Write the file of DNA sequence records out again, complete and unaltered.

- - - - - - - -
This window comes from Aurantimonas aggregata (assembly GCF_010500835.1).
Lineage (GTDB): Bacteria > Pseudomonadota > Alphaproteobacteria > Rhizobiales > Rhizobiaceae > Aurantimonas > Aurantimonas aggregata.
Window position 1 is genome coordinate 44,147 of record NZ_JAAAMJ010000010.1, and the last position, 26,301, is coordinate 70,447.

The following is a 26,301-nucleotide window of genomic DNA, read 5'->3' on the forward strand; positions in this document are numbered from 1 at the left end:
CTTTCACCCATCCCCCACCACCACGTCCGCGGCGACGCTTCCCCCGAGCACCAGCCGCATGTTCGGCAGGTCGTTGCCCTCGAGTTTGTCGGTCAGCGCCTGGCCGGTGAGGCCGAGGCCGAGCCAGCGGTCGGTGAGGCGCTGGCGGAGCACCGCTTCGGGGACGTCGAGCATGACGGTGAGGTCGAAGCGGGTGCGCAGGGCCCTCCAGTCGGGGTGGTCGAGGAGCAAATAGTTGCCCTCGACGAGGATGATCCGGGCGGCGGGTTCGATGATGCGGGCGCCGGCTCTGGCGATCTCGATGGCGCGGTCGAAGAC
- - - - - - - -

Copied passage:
This window comes from Aurantimonas aggregata (assembly GCF_010500835.1).
Lineage (GTDB): Bacteria > Pseudomonadota > Alphaproteobacteria > Rhizobiales > Rhizobiaceae > Aurantimonas > Aurantimonas aggregata.
Window position 1 is genome coordinate 44,147 of record NZ_JAAAMJ010000010.1, and the last position, 26,301, is coordinate 70,447.

The following is a 26,301-nucleotide window of genomic DNA, read 5'->3' on the forward strand; positions in this document are numbered from 1 at the left end:
CTTTCACCCATCCCCCACCACCACGTCCGCGGCGACGCTTCCCCCGAGCACCAGCCGCATGTTCGGCAGGTCGTTGCCCTCGAGTTTGTCGGTCAGCGCCTGGCCGGTGAGGCCGAGGCCGAGCCAGCGGTCGGTGAGGCGCTGGCGGAGCACCGCTTCGGGGACGTCGAGCATGACGGTGAGGTCGAAGCGGGTGCGCAGGGCCCTCCAGTCGGGGTGGTCGAGGAGCAAATAGTTGCCCTCGACGAGGATGATCCGGGCGGCGGGTTCGATGATGCGGGCGCCGGCTCTGGCGATCTCGATGGCGCGGTCGAAGAC